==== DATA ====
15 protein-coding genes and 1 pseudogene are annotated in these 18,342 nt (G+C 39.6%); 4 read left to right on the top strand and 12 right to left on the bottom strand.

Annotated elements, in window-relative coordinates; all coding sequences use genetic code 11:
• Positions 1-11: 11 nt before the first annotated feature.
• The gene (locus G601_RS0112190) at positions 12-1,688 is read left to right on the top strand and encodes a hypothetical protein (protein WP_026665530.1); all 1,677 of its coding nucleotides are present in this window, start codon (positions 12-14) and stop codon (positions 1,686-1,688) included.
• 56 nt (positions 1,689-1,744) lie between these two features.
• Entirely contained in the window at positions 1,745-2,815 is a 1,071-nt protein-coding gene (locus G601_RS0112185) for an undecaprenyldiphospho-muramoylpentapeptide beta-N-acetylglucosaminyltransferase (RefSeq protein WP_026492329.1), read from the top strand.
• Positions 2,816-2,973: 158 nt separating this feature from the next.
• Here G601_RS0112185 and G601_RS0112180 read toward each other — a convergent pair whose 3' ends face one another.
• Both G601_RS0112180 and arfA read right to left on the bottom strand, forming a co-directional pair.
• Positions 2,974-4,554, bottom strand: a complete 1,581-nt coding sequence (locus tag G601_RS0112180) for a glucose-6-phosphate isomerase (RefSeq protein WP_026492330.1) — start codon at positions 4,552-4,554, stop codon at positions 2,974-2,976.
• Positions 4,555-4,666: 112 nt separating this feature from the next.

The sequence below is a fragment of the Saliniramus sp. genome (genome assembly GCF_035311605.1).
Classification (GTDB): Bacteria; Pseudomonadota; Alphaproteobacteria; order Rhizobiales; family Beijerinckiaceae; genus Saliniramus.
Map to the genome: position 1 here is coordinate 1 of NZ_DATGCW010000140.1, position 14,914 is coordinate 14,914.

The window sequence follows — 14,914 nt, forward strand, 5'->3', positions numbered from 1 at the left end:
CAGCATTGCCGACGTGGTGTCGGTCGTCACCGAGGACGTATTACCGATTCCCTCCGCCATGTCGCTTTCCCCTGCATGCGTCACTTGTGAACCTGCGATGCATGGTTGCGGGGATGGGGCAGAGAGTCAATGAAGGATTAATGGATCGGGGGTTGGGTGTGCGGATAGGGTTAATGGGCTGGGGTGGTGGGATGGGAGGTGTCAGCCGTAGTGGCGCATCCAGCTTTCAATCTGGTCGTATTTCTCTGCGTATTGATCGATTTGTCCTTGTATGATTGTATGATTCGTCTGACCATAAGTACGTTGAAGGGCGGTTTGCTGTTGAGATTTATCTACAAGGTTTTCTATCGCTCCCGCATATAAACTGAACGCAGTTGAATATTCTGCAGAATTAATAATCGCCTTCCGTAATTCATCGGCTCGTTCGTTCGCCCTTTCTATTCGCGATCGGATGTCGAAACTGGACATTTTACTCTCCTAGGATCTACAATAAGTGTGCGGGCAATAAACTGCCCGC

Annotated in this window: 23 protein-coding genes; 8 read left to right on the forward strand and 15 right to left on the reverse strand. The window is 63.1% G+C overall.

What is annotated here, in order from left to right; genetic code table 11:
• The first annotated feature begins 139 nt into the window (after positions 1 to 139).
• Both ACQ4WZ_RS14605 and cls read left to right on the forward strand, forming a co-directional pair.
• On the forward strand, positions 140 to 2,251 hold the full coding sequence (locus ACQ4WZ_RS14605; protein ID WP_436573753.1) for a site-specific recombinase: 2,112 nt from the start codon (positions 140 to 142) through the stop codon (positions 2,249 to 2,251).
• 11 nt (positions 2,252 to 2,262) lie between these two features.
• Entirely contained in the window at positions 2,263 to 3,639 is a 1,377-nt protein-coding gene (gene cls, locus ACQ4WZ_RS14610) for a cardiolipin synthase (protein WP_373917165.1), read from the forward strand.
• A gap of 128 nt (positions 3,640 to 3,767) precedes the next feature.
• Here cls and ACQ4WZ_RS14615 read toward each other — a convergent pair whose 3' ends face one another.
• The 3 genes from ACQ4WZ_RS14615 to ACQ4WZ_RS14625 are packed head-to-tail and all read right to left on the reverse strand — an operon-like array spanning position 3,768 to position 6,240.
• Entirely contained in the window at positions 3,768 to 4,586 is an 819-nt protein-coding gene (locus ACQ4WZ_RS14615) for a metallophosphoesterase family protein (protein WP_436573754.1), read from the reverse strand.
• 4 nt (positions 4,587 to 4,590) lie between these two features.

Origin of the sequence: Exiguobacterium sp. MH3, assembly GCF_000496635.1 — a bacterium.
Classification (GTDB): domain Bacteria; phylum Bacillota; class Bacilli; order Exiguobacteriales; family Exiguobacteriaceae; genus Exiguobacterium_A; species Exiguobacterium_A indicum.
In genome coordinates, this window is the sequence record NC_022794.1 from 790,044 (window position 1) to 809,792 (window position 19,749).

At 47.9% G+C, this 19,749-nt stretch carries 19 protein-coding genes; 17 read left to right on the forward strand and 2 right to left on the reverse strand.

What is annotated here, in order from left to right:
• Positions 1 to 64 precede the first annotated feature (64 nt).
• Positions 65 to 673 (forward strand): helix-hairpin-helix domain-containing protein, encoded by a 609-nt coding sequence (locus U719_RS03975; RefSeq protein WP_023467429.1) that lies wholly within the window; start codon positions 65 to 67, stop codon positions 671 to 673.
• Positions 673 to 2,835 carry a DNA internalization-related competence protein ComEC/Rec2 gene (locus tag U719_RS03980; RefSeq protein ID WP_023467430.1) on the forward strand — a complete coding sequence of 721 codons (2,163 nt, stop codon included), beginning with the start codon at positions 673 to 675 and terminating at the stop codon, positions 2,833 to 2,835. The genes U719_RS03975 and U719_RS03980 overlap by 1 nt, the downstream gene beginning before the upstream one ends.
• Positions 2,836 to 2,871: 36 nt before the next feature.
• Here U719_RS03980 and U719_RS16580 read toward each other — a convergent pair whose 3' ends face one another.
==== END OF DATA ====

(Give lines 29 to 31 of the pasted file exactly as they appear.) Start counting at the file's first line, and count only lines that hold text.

Origin of the sequence: Exiguobacterium sp. MH3, assembly GCF_000496635.1 — a bacterium.
Classification (GTDB): domain Bacteria; phylum Bacillota; class Bacilli; order Exiguobacteriales; family Exiguobacteriaceae; genus Exiguobacterium_A; species Exiguobacterium_A indicum.
In genome coordinates, this window is the sequence record NC_022794.1 from 790,044 (window position 1) to 809,792 (window position 19,749).